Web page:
BOOK REVIEW / Excellent putter under pressure: Anthony Quinn on Ron Hansen, who puts Nebraska on the map and off the beaten track: Nebraska - Ron Hansen: Vintage, pounds 5.99
While putting Nebraska on the map, Ron Hansen operates way off the beaten track. 'Playland' seems to play out a sweetly conventional cocktails-and-crooners romance, but instead transforms its post-war setting, an amusement park, into a vaguely sinister fugue. Love-sick GI Gordon becomes suspicious and irritable on the arrival of his girlfriend's cousin, Frankie, a smooth Forties cad with 'a moustache like William Powell's' and eye for the ladies; the piqued young corporal makes an effort to impress his girl and somehow winds up on the wrong end of a snapping turtle. Here, like some Fitzgerald jazz-age story, details surface as if from a dream. The tale swoons to a close, a sliver of personal history has flickered and vanished.
Much more disquieting is 'Sleepless', in which a middle-aged mother with second sight is contacted by the previous tenant of her house, a boy who may have murdered his ailing mother. The psychic gets her signals crossed (remember The Eyes of Laura Mars?) and discovers that her own life might be under threat. A feeling of unease pulls at the corners of this collection, though it's not always easy to recognise where that feeling comes from. 'Can I Just Sit Here for a While?' is straight from the Carver heartland of aspirant salesmen and stalled ambitions, and narrows into a set-piece night out for three men on the threshold of middle-age, 'with scowls in their eyes and grey threads in their hair and gruesome mortgages on their houses, and not one of them yet living up to his full potential'. Tough-guy moodiness turns sour, and one of them ends up in a fight, but it's the small shifts within the trio's relationship (do they like each other at all?) which lend the piece its unsettling spell.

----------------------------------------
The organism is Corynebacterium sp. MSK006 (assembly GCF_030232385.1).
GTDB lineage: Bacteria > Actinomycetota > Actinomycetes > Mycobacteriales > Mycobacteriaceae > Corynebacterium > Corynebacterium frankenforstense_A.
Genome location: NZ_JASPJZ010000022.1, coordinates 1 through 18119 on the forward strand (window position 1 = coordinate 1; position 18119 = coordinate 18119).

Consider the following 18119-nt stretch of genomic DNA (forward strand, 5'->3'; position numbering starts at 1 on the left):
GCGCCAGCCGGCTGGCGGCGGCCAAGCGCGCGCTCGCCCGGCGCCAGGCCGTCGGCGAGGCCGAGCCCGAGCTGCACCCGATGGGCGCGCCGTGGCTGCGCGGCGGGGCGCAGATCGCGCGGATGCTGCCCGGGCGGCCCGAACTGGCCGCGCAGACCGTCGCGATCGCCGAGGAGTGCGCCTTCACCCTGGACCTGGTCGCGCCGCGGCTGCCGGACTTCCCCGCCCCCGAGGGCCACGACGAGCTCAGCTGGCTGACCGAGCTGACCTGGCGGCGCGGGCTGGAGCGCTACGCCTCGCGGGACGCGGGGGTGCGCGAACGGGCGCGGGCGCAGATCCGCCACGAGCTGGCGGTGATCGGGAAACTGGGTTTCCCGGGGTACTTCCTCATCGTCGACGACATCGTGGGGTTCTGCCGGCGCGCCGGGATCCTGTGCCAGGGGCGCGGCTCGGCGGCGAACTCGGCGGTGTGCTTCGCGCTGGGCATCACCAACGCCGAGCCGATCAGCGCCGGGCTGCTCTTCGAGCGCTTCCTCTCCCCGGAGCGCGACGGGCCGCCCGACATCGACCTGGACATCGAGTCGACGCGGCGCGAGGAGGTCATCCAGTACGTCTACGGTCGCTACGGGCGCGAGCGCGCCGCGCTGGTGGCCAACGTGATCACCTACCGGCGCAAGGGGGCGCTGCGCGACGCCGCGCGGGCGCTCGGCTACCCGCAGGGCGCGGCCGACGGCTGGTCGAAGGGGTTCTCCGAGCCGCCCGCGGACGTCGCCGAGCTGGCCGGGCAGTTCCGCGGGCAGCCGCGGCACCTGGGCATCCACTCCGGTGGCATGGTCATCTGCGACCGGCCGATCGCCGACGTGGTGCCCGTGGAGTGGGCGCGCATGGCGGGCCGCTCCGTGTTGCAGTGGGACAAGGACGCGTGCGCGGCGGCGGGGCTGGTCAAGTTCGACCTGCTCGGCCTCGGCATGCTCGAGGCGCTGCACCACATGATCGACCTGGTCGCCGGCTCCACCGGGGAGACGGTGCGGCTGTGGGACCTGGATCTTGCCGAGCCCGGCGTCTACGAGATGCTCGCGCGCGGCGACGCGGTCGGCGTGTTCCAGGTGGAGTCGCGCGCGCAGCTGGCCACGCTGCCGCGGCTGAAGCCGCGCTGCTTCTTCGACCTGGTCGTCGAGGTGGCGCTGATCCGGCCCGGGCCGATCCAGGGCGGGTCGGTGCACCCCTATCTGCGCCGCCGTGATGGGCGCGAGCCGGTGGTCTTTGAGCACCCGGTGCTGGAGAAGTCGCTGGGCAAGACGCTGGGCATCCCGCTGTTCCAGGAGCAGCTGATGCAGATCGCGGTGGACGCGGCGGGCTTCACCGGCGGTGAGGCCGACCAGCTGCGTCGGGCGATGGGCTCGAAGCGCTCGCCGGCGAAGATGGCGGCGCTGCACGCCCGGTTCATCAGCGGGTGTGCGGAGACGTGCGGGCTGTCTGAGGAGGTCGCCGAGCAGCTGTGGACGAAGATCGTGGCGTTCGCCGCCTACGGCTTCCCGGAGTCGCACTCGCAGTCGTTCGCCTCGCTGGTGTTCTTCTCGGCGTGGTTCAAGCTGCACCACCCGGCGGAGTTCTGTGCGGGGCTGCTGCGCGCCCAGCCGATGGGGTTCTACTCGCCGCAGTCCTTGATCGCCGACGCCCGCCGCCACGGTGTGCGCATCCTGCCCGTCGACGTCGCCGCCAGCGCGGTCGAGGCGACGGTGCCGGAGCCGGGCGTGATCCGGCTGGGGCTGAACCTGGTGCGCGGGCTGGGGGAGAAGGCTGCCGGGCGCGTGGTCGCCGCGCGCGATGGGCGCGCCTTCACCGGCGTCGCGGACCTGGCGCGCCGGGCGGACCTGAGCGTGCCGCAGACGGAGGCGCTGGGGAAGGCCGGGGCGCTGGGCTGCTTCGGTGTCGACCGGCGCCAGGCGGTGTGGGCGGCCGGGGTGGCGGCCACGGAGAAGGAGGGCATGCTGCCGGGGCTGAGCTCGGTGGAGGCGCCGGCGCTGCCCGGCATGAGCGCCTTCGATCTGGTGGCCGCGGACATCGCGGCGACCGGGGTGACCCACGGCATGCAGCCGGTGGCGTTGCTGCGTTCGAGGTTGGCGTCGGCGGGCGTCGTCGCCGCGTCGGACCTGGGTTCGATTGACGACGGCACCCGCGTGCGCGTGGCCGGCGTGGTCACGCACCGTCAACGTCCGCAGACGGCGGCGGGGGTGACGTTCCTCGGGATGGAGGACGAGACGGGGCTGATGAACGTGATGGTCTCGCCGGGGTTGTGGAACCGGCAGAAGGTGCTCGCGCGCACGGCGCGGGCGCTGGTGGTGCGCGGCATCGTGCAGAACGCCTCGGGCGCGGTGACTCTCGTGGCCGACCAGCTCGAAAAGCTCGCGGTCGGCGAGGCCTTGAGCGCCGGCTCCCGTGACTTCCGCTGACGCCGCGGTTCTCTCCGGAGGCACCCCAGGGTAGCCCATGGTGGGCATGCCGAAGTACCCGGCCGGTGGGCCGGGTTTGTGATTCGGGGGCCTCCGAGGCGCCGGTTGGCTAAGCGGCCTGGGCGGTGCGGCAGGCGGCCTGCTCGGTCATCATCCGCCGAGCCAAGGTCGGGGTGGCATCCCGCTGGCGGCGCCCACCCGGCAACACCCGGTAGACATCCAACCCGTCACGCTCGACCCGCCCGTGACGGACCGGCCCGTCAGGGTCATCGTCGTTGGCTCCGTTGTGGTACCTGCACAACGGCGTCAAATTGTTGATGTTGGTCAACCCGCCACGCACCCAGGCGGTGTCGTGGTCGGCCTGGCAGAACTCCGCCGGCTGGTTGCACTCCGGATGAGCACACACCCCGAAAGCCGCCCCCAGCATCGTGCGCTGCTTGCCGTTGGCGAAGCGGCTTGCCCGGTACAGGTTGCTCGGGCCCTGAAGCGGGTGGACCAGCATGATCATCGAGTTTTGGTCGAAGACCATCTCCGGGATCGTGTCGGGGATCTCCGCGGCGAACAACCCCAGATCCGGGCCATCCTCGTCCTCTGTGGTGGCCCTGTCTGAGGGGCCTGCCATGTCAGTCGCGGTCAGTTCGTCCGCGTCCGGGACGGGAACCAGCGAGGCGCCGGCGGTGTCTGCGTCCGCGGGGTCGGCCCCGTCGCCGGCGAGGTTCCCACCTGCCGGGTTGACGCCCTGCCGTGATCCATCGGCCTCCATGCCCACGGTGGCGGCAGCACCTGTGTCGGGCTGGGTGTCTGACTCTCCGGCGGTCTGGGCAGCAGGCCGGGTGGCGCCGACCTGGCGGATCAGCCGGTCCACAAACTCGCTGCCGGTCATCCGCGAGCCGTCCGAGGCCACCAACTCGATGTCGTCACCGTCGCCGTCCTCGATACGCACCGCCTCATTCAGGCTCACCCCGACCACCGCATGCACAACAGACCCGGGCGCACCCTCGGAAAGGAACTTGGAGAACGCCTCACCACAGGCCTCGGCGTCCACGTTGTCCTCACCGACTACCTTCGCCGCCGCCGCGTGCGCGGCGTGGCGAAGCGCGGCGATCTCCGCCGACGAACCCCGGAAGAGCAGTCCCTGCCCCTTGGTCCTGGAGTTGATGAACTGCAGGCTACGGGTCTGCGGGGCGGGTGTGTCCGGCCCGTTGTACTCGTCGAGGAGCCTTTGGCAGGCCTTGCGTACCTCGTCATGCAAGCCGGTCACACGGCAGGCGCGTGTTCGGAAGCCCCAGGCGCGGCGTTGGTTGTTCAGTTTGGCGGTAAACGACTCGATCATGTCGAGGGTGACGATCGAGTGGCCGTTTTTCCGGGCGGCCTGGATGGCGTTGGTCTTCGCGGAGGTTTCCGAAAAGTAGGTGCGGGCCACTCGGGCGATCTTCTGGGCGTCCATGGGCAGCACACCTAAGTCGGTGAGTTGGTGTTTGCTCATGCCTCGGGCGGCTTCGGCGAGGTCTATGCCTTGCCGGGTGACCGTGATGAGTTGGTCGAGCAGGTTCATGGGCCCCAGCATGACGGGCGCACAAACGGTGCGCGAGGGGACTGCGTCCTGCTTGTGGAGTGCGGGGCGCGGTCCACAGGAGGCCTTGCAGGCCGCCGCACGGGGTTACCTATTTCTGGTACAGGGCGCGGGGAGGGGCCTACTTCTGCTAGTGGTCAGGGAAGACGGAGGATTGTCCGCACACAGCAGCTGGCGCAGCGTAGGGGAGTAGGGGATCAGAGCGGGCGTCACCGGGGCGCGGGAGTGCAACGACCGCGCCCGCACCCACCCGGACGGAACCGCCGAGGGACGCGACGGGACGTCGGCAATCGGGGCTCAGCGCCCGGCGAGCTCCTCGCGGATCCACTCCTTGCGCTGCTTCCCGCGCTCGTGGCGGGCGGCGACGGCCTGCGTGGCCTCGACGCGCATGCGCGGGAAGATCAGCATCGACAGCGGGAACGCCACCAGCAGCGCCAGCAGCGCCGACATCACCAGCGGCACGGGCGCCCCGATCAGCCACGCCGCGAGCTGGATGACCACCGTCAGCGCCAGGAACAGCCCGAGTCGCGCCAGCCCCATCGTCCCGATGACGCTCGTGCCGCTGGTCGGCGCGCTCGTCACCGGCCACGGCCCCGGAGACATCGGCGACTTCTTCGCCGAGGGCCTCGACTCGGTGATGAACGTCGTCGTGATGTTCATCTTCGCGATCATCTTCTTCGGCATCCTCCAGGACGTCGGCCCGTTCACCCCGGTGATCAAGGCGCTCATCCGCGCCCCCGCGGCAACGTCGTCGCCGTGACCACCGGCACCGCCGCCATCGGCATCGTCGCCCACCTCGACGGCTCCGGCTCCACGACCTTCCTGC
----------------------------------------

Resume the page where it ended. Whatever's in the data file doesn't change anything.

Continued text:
The best stories here are in some way surprising, or mysterious, or thought-struck, and their elliptical approach to narrative suggest a whole novel's worth of material has been pared away. The sense of a life going on, or rather going out, beyond the confines of the story is most poignantly felt in 'Red-Letter Days', the diary of an old-timer who clings to his love of golf as though it were a talisman against death. It's a wonderful impersonation, right down to the record of penny-pinching economies he is driven to practise. A retired lawyer, he is by turns tetchy, melancholic and quietly affectionate, with a nice line in laconic humour: 'Tom Watson's instructions good as always but plays too recklessly. Heard he's a democrat. Shows.' The diary of a senior citizen who enjoys Reader's Digest and feels 'our president is making the right decisions' has no right to be interesting, but you're hooked from the first page. It exerts a hold not merely in the sad domestic detail ('Shoes need polishing. Will do tomorrow or next day') and the private eulogy for a friend who has just died - 'It peeves me that I could not have written down some remarks about how much his friendship meant to me over these past 65 years'. What clinches it is the afterthought: having noted that the deceased was 'honest, hard-working, proud', he gives him the finest salute he knows - 'Excellent putter under pressure'. It's the sort of touch that raises a middling idea to a memorable one, and shows this author to be as adept in the rough as he is on the green.
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